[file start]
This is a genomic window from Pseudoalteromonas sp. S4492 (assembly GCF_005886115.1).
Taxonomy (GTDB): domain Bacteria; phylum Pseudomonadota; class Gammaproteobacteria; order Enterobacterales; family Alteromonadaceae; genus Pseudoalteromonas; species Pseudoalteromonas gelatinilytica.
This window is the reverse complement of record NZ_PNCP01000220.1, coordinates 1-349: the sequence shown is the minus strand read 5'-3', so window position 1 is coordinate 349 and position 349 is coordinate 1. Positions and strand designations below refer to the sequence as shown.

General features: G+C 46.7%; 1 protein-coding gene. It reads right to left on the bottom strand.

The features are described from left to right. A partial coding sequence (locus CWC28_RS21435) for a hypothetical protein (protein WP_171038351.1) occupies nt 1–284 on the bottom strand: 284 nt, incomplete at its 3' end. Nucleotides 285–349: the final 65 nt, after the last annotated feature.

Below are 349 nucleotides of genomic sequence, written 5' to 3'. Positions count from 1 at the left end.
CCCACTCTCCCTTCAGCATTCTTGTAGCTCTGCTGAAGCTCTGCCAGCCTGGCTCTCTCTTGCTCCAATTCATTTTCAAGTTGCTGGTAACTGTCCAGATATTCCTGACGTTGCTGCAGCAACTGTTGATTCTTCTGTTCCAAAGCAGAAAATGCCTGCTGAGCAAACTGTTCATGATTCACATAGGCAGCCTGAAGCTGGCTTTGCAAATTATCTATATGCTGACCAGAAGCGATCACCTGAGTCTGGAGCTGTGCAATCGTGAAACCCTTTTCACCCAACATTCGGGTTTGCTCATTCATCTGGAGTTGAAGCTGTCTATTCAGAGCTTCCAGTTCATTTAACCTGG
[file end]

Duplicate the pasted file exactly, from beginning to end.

This is a genomic window from Pseudoalteromonas sp. S4492 (assembly GCF_005886115.1).
Taxonomy (GTDB): domain Bacteria; phylum Pseudomonadota; class Gammaproteobacteria; order Enterobacterales; family Alteromonadaceae; genus Pseudoalteromonas; species Pseudoalteromonas gelatinilytica.
This window is the reverse complement of record NZ_PNCP01000220.1, coordinates 1-349: the sequence shown is the minus strand read 5'-3', so window position 1 is coordinate 349 and position 349 is coordinate 1. Positions and strand designations below refer to the sequence as shown.

General features: G+C 46.7%; 1 protein-coding gene. It reads right to left on the bottom strand.

The features are described from left to right. A partial coding sequence (locus CWC28_RS21435) for a hypothetical protein (protein WP_171038351.1) occupies nt 1–284 on the bottom strand: 284 nt, incomplete at its 3' end. Nucleotides 285–349: the final 65 nt, after the last annotated feature.

Below are 349 nucleotides of genomic sequence, written 5' to 3'. Positions count from 1 at the left end.
CCCACTCTCCCTTCAGCATTCTTGTAGCTCTGCTGAAGCTCTGCCAGCCTGGCTCTCTCTTGCTCCAATTCATTTTCAAGTTGCTGGTAACTGTCCAGATATTCCTGACGTTGCTGCAGCAACTGTTGATTCTTCTGTTCCAAAGCAGAAAATGCCTGCTGAGCAAACTGTTCATGATTCACATAGGCAGCCTGAAGCTGGCTTTGCAAATTATCTATATGCTGACCAGAAGCGATCACCTGAGTCTGGAGCTGTGCAATCGTGAAACCCTTTTCACCCAACATTCGGGTTTGCTCATTCATCTGGAGTTGAAGCTGTCTATTCAGAGCTTCCAGTTCATTTAACCTGG